Die Fledermaus

Kira Dills-DeSurra as Prince Orlofsky and ensemble
Kira Dills-DeSurra as Prince Orlofsky and ensemble
Photo: Amanda Tipton
It's easy to see why this operetta, now running at Central City Opera, with its classic farcical elements and the catchy melodies of Johann Strauss II ("The Waltz King"), continues to delight us 148 years after its debut in Vienna.

At its premiere, Die Fledermaus shocked conservative critics with its witty social satire and contemporary dances, exactly the qualities that make it so popular. Marriage has always been a favorite target of farce, and in this case the story revolves around a disenchanted married couple who end up, unbeknownst to each other, attending the same ball in disguise. The action is filled with physical comedy, mistaken identities, impeccable timing, hyperbolic accents, clever shtick, and, with each production, newly minted and inventive topical commentary.

The revenge of the bat: Troy Cook as Dr. Falke
The revenge of the bat:
Troy Cook as Dr. Falke
Photo: Amanda Tipton
The couple, Gabriel Von Eisenstein (William Ferguson) and his wife, Rosalinde (Hailey Clark), as well as the majority of folks attending the ball, are unaware that the entire event, leading up to and including the proceedings, is orchestrated by Dr. Falke (Troy Cook), as revenge for a prank by Eisenstein, who left him passed-out drunk in public, and nearly naked, in a bat mask after the last ball.

Alisa Jordheim as Adele
Alisa Jordheim as Adele
Photo: Amanda Tipton
In the tradition of 19th-century comedic opera, the female arias are filled with coloratura acrobatics on a grand scale, and Clark's soaring and expressive soprano and Alisa Jordheim's (as Rosalinde's chambermaid, Adele) crystalline trills and agile leaps reverberate throughout the opera house's excellent acoustics. Clark stops the show in Act II with her magnificent czardas, in which she pretends to be an Hungarian countess, and Jordheim's rendition of "The Laughing Song," is astonishing. 

(Left to right) Troy Cook as Dr. Falke and William Ferguson as Eisenstein
(L to R) Troy Cook as Dr. Falke
and William Ferguson
as Eisenstein
Photo: Amanda Tipton
Ferguson, as Eisenstein, is uniquely boorish and boyish as the unrepentant (at least until the climax) philanderer, his tenor deftly handling the higher registers. Alfred (Matthew Plenk), an opera singer who had an affair with Rosalinde long before her marriage to Eisenstein, is still hounding her with arias outside her window, through which he occasionally climbs (and falls). Plenk's warm tenor and hilarious hyperbolic characterization add immeasurably to the mayhem.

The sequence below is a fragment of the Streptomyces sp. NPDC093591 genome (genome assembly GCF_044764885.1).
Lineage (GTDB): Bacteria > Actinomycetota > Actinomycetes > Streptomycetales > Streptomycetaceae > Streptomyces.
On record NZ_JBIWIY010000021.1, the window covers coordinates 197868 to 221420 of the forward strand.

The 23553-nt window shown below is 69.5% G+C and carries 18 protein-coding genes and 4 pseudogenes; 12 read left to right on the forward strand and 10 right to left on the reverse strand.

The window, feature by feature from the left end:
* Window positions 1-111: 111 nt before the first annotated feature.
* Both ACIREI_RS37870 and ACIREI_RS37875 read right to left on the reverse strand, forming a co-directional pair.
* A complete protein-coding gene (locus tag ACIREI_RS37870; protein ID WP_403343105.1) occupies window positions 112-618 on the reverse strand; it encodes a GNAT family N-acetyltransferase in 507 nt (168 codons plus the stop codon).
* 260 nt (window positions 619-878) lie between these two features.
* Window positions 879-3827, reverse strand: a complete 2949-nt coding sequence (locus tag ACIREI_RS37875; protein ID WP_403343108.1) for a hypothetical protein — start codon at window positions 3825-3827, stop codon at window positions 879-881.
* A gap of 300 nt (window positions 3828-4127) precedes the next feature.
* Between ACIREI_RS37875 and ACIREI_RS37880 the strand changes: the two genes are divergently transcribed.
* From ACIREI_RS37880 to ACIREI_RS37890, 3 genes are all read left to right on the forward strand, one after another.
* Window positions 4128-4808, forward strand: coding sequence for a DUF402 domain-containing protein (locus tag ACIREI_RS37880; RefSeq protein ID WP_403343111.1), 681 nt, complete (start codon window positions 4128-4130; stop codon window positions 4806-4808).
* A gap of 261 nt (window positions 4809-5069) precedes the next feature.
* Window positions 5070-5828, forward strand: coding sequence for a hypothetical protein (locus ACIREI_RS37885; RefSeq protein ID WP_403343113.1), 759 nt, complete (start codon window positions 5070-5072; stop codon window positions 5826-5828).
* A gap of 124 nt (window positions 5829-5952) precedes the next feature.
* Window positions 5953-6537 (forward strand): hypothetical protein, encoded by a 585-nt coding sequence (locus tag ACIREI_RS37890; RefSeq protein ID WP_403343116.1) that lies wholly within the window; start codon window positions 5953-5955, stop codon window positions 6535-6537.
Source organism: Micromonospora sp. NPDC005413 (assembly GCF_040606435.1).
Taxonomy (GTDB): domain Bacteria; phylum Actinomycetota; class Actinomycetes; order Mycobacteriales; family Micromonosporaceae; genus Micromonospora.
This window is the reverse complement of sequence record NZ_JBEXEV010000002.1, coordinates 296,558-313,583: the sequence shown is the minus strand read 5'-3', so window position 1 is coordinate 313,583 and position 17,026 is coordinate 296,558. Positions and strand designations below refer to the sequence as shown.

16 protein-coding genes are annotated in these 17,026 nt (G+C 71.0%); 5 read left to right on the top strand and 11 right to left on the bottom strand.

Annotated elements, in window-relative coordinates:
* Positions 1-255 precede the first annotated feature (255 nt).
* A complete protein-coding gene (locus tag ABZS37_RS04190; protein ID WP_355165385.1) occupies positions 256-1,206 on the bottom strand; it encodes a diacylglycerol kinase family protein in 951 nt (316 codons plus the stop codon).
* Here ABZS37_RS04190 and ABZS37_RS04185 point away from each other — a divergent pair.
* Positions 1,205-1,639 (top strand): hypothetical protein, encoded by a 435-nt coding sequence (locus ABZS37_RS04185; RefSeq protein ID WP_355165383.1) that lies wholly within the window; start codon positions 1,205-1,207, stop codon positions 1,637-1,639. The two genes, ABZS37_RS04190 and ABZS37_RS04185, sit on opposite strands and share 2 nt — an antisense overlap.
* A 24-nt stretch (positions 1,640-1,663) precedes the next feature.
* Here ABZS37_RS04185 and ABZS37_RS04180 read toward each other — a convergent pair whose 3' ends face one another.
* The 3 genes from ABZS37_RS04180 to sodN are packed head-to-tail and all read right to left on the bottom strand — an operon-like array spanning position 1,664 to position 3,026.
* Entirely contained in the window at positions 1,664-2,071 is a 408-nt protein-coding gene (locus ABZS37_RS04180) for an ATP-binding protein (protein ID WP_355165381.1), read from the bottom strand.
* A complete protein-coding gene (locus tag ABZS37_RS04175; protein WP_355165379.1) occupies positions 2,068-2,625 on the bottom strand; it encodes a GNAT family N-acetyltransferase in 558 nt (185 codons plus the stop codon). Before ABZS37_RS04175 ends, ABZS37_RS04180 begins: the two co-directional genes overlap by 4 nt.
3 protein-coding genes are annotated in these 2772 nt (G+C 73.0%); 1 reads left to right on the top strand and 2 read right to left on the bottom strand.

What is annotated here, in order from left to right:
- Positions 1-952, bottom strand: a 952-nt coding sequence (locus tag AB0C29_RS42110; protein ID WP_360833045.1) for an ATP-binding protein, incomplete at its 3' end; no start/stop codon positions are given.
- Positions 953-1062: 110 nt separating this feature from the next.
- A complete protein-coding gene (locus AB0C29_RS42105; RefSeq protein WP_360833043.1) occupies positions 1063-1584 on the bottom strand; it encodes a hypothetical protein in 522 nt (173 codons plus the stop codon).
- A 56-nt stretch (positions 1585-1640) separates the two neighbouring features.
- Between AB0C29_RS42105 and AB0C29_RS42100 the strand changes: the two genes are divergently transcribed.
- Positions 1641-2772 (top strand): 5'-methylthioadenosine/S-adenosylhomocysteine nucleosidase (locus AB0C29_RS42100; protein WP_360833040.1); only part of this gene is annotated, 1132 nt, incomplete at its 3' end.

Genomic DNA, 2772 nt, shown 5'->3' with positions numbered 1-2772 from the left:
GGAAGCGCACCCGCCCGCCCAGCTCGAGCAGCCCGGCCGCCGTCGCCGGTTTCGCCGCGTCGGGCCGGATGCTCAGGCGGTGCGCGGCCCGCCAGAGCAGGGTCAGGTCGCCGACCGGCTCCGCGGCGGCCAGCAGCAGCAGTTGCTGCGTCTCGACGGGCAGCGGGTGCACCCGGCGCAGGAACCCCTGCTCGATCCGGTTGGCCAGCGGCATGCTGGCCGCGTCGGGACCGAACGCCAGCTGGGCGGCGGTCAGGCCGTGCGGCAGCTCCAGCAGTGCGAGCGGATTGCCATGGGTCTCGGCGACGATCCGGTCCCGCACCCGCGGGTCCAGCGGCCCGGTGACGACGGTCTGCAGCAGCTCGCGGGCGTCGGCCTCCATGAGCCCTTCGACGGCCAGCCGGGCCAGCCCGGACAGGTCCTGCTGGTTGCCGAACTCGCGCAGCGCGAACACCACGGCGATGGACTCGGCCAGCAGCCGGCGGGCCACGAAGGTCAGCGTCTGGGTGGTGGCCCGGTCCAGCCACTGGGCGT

Hailey Clark as Rosalinde disguised as an Hungarian Countess
Hailey Clark as Rosalinde
disguised as an Hungarian Countess
Photo: Amanda Tipton
He who laughs last, laughs best, and Cook embodies this to the brim as Falke, extolling his ball to Eisenstein with his robust baritone (sparkling in "Brüderlein") and in the sheer delight he shows when explaining the ruse to the entire company.

The extended shtick with Frank (Andrew Simpson), the prison governor—coming to arrest Eisenstein, instead getting Alfred, who breaks out of jail while Frank attends the ball disguised as "Chevalier Chagrin," parrying with Eisenstein, disguised as "Marquis Renard," using hackneyed French phrases to fool each other, as neither is fluent—is an ironic and well-turned jest (if you can follow that)! Simpson's bass-baritone sparkles in "Brüderlein."

In a tip of the hat to contemporary sensibilities and debate over gender identity, the trousers role of Prince Orlofsky (Kira Dills-DeSurra) becomes a clever statement in the finale, when Orlovsky trumps Frank for Adele's hand, given the director's (Joachim Schamberger) choice of making her disguise part of Falke's ruse, when she is given Orlofsky's costume by Falke during the overture. We toast Dills-DeSurra's stellar mezzo in "Chacun a son gout."

(Left to right) Matthew Plenk as Alfred and Curt Olds as Frosch
(L to R) Matthew Plenk as Alfred
and Curt Olds as Frosch
Photo: Amanda Tipton
Curt Olds, in the comedic role of Frosch, the jailer, is a gas, with his guffaw-filled slapstick send-up. Excellent character work as well by Francesca Mehrotra (Ida) and Nathaniel Catasca (Dr. Blind).

Maestro John Baril and the festival orchestra perform a marvelous rendition of Strauss’ memorable score. The sets (Erhard Rom), lighting (David Martin Jacques), and costumes (Susan Memmott Allred) tastefully augment this endearing, zany gem.

Central City Opera's presentation of Die Fledermaus, by Johann Strauss, Jr., runs through July 31st, in repertory with The Light in the Piazza and Two Remain. For tickets: ... die-fledermaus/.

Bob Bows

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